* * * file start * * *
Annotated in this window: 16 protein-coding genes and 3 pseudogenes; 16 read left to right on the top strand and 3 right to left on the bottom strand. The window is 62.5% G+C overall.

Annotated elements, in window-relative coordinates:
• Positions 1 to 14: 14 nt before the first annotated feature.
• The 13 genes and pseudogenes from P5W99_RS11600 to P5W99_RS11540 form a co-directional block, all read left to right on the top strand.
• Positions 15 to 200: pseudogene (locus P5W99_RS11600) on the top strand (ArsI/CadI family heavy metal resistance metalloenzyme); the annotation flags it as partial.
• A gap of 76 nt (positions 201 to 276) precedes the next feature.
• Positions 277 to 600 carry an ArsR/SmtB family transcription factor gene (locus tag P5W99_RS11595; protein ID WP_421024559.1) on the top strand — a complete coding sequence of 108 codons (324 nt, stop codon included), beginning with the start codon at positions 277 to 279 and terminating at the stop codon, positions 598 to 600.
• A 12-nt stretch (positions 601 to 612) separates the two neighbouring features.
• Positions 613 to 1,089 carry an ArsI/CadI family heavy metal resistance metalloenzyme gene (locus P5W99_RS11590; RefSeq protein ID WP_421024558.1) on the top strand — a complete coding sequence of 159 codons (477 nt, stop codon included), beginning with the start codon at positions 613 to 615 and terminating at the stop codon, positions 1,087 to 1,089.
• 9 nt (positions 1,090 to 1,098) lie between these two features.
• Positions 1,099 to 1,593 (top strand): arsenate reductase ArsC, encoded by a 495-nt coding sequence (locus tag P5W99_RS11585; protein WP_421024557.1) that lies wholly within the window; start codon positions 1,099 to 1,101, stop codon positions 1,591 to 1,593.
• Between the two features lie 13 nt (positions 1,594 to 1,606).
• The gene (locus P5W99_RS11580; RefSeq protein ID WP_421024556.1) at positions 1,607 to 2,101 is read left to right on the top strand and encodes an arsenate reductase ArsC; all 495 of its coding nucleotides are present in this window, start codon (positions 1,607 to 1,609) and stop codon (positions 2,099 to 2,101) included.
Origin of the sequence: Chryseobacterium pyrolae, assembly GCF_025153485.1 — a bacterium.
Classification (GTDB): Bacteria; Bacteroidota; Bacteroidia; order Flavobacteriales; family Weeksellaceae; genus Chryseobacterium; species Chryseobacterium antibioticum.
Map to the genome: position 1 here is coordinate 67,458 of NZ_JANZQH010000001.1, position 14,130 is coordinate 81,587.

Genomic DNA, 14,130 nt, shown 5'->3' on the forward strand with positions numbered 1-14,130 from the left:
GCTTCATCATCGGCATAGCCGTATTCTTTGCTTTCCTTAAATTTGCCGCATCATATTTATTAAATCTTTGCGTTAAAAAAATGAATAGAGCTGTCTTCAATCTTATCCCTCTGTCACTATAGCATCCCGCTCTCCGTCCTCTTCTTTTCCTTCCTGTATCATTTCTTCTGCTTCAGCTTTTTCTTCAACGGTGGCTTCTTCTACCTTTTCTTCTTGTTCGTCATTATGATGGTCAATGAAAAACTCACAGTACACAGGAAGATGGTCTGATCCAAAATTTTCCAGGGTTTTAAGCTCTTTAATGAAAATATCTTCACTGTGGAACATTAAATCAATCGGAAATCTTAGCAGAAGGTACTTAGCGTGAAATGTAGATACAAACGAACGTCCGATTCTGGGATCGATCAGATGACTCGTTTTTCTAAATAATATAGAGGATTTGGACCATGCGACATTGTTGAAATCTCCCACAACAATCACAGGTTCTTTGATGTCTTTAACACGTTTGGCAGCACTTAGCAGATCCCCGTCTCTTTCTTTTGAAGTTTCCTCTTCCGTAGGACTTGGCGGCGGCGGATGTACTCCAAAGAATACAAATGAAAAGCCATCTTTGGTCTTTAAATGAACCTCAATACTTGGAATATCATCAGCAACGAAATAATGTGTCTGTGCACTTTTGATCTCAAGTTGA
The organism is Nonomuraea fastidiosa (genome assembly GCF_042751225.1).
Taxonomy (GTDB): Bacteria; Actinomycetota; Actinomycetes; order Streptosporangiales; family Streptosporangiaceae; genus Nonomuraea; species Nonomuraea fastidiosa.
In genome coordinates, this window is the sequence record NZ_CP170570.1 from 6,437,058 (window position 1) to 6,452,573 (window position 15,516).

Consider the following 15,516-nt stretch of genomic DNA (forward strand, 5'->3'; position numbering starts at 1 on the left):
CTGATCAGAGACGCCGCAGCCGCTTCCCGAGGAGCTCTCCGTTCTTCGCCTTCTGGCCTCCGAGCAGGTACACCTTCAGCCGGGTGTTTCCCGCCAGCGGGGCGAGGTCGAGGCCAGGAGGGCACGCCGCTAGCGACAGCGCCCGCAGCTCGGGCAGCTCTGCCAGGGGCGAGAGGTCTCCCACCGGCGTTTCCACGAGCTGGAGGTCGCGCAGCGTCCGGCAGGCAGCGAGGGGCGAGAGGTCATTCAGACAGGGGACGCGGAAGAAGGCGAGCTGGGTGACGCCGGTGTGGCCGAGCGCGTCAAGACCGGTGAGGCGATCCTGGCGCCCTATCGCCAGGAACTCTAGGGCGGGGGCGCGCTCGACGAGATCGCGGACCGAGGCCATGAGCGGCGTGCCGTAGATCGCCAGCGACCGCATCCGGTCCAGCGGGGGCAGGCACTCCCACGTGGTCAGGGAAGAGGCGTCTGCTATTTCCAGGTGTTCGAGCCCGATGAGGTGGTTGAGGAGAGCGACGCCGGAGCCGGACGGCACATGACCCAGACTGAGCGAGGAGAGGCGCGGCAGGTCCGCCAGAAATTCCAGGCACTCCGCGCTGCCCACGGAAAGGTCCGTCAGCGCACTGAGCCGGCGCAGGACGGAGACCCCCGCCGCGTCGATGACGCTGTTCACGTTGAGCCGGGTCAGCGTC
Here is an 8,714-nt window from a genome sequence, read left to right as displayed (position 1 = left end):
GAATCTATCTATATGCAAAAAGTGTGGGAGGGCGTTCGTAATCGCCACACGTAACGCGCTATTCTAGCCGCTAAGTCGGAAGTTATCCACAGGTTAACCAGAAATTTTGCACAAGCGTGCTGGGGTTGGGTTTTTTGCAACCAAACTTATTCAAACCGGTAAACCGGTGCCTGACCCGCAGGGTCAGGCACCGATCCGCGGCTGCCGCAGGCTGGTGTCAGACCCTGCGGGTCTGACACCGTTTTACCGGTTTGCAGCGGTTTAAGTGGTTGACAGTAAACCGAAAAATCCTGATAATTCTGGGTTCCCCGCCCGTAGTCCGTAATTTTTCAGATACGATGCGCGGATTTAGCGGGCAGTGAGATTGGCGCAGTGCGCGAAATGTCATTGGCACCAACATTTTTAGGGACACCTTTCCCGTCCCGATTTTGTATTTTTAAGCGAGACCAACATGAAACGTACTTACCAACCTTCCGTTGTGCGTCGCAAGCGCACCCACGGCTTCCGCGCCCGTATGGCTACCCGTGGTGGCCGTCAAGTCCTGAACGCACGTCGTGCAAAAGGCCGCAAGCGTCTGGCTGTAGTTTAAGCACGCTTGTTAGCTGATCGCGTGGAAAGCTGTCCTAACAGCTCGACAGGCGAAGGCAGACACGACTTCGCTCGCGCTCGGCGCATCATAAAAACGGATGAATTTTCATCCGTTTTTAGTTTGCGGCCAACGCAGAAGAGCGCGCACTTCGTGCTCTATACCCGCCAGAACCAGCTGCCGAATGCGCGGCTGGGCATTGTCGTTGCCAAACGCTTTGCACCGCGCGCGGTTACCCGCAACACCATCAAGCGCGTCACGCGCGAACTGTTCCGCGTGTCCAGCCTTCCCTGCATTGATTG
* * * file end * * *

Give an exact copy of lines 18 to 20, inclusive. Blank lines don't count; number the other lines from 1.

GCTTCATCATCGGCATAGCCGTATTCTTTGCTTTCCTTAAATTTGCCGCATCATATTTATTAAATCTTTGCGTTAAAAAAATGAATAGAGCTGTCTTCAATCTTATCCCTCTGTCACTATAGCATCCCGCTCTCCGTCCTCTTCTTTTCCTTCCTGTATCATTTCTTCTGCTTCAGCTTTTTCTTCAACGGTGGCTTCTTCTACCTTTTCTTCTTGTTCGTCATTATGATGGTCAATGAAAAACTCACAGTACACAGGAAGATGGTCTGATCCAAAATTTTCCAGGGTTTTAAGCTCTTTAATGAAAATATCTTCACTGTGGAACATTAAATCAATCGGAAATCTTAGCAGAAGGTACTTAGCGTGAAATGTAGATACAAACGAACGTCCGATTCTGGGATCGATCAGATGACTCGTTTTTCTAAATAATATAGAGGATTTGGACCATGCGACATTGTTGAAATCTCCCACAACAATCACAGGTTCTTTGATGTCTTTAACACGTTTGGCAGCACTTAGCAGATCCCCGTCTCTTTCTTTTGAAGTTTCCTCTTCCGTAGGACTTGGCGGCGGCGGATGTACTCCAAAGAATACAAATGAAAAGCCATCTTTGGTCTTTAAATGAACCTCAATACTTGGAATATCATCAGCAACGAAATAATGTGTCTGTGCACTTTTGATCTCAAGTTGA
The organism is Nonomuraea fastidiosa (genome assembly GCF_042751225.1).
Taxonomy (GTDB): Bacteria; Actinomycetota; Actinomycetes; order Streptosporangiales; family Streptosporangiaceae; genus Nonomuraea; species Nonomuraea fastidiosa.